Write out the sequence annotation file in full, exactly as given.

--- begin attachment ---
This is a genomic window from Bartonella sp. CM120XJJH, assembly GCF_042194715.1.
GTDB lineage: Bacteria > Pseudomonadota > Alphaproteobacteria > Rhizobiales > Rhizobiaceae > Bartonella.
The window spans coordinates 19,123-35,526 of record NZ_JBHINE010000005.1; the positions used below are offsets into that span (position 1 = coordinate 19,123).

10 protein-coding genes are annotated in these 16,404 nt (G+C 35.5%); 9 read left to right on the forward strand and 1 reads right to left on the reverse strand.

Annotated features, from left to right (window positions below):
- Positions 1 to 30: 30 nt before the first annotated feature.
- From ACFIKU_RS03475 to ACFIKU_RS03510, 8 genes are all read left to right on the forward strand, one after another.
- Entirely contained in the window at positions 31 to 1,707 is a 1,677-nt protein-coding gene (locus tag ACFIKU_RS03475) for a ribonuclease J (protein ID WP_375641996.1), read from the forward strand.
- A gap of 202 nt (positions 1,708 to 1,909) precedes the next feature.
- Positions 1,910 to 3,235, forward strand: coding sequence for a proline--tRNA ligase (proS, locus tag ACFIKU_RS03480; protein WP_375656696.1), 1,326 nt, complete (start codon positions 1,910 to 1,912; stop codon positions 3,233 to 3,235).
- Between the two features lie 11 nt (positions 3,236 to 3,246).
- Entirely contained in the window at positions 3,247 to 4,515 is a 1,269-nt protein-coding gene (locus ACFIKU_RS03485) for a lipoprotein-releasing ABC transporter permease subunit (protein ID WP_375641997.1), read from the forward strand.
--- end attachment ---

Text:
This is a genomic window from Bartonella sp. CM120XJJH, assembly GCF_042194715.1.
GTDB lineage: Bacteria > Pseudomonadota > Alphaproteobacteria > Rhizobiales > Rhizobiaceae > Bartonella.
The window spans coordinates 19,123-35,526 of record NZ_JBHINE010000005.1; the positions used below are offsets into that span (position 1 = coordinate 19,123).

10 protein-coding genes are annotated in these 16,404 nt (G+C 35.5%); 9 read left to right on the forward strand and 1 reads right to left on the reverse strand.

Annotated features, from left to right (window positions below):
- Positions 1 to 30: 30 nt before the first annotated feature.
- From ACFIKU_RS03475 to ACFIKU_RS03510, 8 genes are all read left to right on the forward strand, one after another.
- Entirely contained in the window at positions 31 to 1,707 is a 1,677-nt protein-coding gene (locus tag ACFIKU_RS03475) for a ribonuclease J (protein ID WP_375641996.1), read from the forward strand.
- A gap of 202 nt (positions 1,708 to 1,909) precedes the next feature.
- Positions 1,910 to 3,235, forward strand: coding sequence for a proline--tRNA ligase (proS, locus tag ACFIKU_RS03480; protein WP_375656696.1), 1,326 nt, complete (start codon positions 1,910 to 1,912; stop codon positions 3,233 to 3,235).
- Between the two features lie 11 nt (positions 3,236 to 3,246).
- Entirely contained in the window at positions 3,247 to 4,515 is a 1,269-nt protein-coding gene (locus ACFIKU_RS03485) for a lipoprotein-releasing ABC transporter permease subunit (protein ID WP_375641997.1), read from the forward strand.